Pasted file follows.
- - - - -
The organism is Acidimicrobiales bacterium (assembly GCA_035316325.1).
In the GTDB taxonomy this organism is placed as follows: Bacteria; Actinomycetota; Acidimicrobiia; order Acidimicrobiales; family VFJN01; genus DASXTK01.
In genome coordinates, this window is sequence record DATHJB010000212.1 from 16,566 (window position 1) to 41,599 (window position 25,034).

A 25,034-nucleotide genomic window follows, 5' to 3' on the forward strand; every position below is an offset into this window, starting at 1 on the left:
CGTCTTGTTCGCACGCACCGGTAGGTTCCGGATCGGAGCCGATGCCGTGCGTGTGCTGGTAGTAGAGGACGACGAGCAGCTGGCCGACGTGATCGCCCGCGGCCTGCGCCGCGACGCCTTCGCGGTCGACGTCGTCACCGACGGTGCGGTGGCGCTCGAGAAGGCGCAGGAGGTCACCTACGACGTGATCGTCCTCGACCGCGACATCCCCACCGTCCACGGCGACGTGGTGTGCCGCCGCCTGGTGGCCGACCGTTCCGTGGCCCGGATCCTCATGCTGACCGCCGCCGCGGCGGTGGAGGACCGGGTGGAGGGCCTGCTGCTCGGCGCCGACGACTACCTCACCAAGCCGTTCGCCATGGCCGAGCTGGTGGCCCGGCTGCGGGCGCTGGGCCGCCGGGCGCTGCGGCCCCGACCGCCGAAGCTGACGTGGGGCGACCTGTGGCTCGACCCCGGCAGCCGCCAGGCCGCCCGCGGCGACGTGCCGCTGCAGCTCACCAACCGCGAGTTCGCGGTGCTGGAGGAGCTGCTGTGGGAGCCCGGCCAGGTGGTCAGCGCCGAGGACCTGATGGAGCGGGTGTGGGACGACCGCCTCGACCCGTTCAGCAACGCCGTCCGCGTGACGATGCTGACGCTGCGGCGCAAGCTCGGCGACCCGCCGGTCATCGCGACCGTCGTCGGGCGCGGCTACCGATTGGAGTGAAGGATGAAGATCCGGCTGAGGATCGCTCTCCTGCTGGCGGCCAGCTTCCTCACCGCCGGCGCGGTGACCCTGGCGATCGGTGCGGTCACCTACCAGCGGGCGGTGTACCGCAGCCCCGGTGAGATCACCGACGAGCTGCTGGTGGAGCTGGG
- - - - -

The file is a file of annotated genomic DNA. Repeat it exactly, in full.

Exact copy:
The organism is Acidimicrobiales bacterium (assembly GCA_035316325.1).
In the GTDB taxonomy this organism is placed as follows: Bacteria; Actinomycetota; Acidimicrobiia; order Acidimicrobiales; family VFJN01; genus DASXTK01.
In genome coordinates, this window is sequence record DATHJB010000212.1 from 16,566 (window position 1) to 41,599 (window position 25,034).

A 25,034-nucleotide genomic window follows, 5' to 3' on the forward strand; every position below is an offset into this window, starting at 1 on the left:
CGTCTTGTTCGCACGCACCGGTAGGTTCCGGATCGGAGCCGATGCCGTGCGTGTGCTGGTAGTAGAGGACGACGAGCAGCTGGCCGACGTGATCGCCCGCGGCCTGCGCCGCGACGCCTTCGCGGTCGACGTCGTCACCGACGGTGCGGTGGCGCTCGAGAAGGCGCAGGAGGTCACCTACGACGTGATCGTCCTCGACCGCGACATCCCCACCGTCCACGGCGACGTGGTGTGCCGCCGCCTGGTGGCCGACCGTTCCGTGGCCCGGATCCTCATGCTGACCGCCGCCGCGGCGGTGGAGGACCGGGTGGAGGGCCTGCTGCTCGGCGCCGACGACTACCTCACCAAGCCGTTCGCCATGGCCGAGCTGGTGGCCCGGCTGCGGGCGCTGGGCCGCCGGGCGCTGCGGCCCCGACCGCCGAAGCTGACGTGGGGCGACCTGTGGCTCGACCCCGGCAGCCGCCAGGCCGCCCGCGGCGACGTGCCGCTGCAGCTCACCAACCGCGAGTTCGCGGTGCTGGAGGAGCTGCTGTGGGAGCCCGGCCAGGTGGTCAGCGCCGAGGACCTGATGGAGCGGGTGTGGGACGACCGCCTCGACCCGTTCAGCAACGCCGTCCGCGTGACGATGCTGACGCTGCGGCGCAAGCTCGGCGACCCGCCGGTCATCGCGACCGTCGTCGGGCGCGGCTACCGATTGGAGTGAAGGATGAAGATCCGGCTGAGGATCGCTCTCCTGCTGGCGGCCAGCTTCCTCACCGCCGGCGCGGTGACCCTGGCGATCGGTGCGGTCACCTACCAGCGGGCGGTGTACCGCAGCCCCGGTGAGATCACCGACGAGCTGCTGGTGGAGCTGGG